A pilot study examining effects of group-based cognitive strategy training treatment on self-reported cognitive problems, psychiatric symptoms, functioning, and compensatory strategy use in OIF/OEF combat veterans with persistent mild cognitive disorder and history of traumatic brain injury

Marilyn Huckans, Shital Pavawalla, Theresa Demadura, Michael Kolessar, Adriana Seelye, Noah Roost, Elizabeth W. Twamley, Daniel Storzbach

Research output: Contribution to journalArticle

32 Citations (Scopus)

Abstract

We aimed to determine whether group-based Cognitive Strategy Training (CST) for combat veterans with mild cognitive disorder and a history of traumatic brain injury (TBI) has significant posttreatment effects on self-reported compensatory strategy usage, functioning, and psychiatric symptoms. Participants included 21 veterans returning from conflicts in Iraq or Afghanistan with a diagnosis of Cognitive Disorder, Not Otherwise Specified and a history of combat-related TBI. Participants attended 6- to 8-week structured CST groups designed to provide them training in and practice with a variety of compensatory cognitive strategies, including day planner usage. Of the participants, 16 completed pre- and posttreatment assessment measures. Following CST, participants reported significantly increased use of compensatory cognitive strategies and day planners; an increased perception that these strategies were useful to them; increased life satisfaction; and decreased depressive, memory, and cognitive symptom severity. Group-based CST is a promising intervention for veterans with mild cognitive disorder, and randomized controlled trials are required to further evaluate its efficacy.

Original languageEnglish (US)
Pages (from-to)43-60
Number of pages18
JournalJournal of Rehabilitation Research and Development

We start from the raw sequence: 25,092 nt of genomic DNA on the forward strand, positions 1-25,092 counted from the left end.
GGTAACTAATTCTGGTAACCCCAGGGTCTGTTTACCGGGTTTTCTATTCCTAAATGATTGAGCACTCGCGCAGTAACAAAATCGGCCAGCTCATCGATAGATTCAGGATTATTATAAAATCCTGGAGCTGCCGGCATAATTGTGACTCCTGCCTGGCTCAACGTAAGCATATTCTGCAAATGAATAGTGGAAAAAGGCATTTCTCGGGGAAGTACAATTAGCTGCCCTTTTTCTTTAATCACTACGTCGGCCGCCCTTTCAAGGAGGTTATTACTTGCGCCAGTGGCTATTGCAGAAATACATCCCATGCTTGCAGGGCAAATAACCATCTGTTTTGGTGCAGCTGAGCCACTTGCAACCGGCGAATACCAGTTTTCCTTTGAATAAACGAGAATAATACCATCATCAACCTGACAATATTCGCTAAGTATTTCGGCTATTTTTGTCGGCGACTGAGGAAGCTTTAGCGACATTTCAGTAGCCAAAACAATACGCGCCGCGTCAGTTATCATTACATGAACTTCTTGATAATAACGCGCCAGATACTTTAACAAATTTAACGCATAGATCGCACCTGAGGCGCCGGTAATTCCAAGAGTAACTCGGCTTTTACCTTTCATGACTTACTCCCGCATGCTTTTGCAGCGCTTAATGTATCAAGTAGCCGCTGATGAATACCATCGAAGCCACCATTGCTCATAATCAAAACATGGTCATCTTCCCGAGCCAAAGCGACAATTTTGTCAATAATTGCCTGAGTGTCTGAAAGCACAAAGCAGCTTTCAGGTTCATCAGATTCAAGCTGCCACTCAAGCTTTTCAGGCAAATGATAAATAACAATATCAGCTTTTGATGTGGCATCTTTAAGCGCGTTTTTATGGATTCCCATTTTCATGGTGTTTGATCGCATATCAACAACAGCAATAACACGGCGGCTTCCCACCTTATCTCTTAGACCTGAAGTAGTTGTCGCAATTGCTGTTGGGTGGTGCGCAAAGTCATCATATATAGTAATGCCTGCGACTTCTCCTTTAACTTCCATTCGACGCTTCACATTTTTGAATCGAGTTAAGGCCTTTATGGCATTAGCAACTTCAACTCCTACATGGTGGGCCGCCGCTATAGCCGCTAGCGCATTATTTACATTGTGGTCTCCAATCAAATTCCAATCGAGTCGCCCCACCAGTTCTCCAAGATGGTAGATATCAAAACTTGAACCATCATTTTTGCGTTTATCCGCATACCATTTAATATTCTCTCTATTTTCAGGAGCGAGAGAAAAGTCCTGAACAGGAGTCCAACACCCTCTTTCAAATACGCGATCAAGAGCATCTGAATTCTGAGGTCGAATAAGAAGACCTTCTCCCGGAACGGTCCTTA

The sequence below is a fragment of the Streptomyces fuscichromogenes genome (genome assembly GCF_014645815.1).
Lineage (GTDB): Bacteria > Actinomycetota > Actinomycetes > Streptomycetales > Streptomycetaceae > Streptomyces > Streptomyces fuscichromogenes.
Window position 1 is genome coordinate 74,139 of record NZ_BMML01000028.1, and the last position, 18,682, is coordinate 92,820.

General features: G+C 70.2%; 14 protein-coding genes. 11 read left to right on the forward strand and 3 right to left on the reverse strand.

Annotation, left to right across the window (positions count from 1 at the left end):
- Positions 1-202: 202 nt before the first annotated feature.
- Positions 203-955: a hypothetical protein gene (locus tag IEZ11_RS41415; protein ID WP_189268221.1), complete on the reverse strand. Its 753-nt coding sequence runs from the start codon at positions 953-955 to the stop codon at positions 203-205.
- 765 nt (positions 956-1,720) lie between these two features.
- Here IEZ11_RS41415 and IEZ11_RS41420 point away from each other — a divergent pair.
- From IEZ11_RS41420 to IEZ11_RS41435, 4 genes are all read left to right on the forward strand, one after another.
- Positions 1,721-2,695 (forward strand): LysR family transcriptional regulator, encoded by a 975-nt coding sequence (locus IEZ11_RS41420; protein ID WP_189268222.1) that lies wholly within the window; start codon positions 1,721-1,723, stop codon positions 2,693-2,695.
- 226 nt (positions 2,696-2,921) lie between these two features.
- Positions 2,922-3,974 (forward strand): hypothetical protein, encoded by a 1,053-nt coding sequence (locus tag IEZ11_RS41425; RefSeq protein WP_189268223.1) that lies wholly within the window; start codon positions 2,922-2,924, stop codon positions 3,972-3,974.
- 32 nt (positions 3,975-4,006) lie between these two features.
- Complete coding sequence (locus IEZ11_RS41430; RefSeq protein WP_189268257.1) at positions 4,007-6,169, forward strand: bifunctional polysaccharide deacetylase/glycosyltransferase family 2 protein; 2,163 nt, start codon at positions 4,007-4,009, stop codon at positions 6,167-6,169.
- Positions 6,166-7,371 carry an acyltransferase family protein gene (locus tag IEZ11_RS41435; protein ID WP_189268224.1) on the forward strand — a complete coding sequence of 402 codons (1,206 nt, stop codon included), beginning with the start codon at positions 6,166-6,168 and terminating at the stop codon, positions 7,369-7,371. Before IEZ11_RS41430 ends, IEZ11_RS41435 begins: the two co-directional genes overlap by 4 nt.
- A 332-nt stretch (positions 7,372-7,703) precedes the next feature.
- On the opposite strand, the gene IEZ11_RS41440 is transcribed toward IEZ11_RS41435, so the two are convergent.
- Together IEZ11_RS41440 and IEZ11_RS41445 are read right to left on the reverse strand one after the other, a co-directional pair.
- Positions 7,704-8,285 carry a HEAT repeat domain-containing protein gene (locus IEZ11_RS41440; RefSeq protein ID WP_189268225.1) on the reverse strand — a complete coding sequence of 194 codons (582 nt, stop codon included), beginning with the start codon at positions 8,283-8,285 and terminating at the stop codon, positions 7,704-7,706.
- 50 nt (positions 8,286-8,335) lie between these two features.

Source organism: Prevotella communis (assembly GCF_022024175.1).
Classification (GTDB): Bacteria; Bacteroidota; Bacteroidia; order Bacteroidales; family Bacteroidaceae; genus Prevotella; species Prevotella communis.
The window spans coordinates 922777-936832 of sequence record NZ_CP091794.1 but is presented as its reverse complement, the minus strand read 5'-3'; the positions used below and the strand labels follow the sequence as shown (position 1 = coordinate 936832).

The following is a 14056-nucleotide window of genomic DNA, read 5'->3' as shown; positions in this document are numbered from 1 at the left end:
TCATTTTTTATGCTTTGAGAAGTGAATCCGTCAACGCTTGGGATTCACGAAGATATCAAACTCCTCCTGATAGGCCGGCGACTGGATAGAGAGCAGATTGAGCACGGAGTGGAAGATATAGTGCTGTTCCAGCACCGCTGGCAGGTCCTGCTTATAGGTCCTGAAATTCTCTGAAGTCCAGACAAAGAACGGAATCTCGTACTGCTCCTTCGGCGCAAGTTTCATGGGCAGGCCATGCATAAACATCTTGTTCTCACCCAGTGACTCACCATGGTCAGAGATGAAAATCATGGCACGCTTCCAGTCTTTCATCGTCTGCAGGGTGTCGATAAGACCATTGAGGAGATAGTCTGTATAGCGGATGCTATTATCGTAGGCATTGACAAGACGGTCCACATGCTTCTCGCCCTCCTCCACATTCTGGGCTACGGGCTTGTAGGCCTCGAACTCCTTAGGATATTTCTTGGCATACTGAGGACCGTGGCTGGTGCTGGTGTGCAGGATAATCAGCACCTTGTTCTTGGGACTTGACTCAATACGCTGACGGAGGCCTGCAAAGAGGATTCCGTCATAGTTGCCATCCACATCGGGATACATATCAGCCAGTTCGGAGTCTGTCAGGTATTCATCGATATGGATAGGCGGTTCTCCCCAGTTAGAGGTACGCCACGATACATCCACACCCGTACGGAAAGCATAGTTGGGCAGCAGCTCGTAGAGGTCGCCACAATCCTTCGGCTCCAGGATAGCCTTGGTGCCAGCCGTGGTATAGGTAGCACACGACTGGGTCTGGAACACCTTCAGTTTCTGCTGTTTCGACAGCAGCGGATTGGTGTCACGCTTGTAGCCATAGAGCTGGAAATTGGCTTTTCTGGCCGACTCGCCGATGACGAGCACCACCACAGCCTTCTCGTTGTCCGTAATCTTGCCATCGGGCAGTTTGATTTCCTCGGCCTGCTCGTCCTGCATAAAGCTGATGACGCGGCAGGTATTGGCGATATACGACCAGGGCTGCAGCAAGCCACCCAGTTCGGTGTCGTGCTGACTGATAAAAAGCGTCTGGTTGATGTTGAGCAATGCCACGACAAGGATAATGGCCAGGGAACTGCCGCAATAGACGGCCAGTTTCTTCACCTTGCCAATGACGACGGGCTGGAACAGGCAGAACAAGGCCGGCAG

Volume47
Issue number1
DOIs
StatePublished - Mar 26 2010

Fingerprint

Veterans
Psychiatry
Afghanistan
Iraq
Neurobehavioral Manifestations
Therapeutics
Randomized Controlled Trials
Depression
Traumatic Brain Injury

Keywords

  • Blast injury
  • Cognitive aids
  • Cognitive rehabilitation
  • Combat veterans
  • Compensatory strategies
  • Operation Enduring Freedom (OEF)
  • Operation Iraqi Freedom (OIF)
  • Postconcussive syndrome
  • Posttraumatic stress disorder
  • Traumatic brain injury

ASJC Scopus subject areas

  • Rehabilitation

Cite this

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abstract = "We aimed to determine whether group-based Cognitive Strategy Training (CST) for combat veterans with mild cognitive disorder and a history of traumatic brain injury (TBI) has significant posttreatment effects on self-reported compensatory strategy usage, functioning, and psychiatric symptoms. Participants included 21 veterans returning from conflicts in Iraq or Afghanistan with a diagnosis of Cognitive Disorder, Not Otherwise Specified and a history of combat-related TBI. Participants attended 6- to 8-week structured CST groups designed to provide them training in and practice with a variety of compensatory cognitive strategies, including day planner usage. Of the participants, 16 completed pre- and posttreatment assessment measures. Following CST, participants reported significantly increased use of compensatory cognitive strategies and day planners; an increased perception that these strategies were useful to them; increased life satisfaction; and decreased depressive, memory, and cognitive symptom severity. Group-based CST is a promising intervention for veterans with mild cognitive disorder, and randomized controlled trials are required to further evaluate its efficacy.",
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AU - Demadura, Theresa

AU - Kolessar, Michael

AU - Seelye, Adriana

AU - Roost, Noah

AU - Twamley, Elizabeth W.

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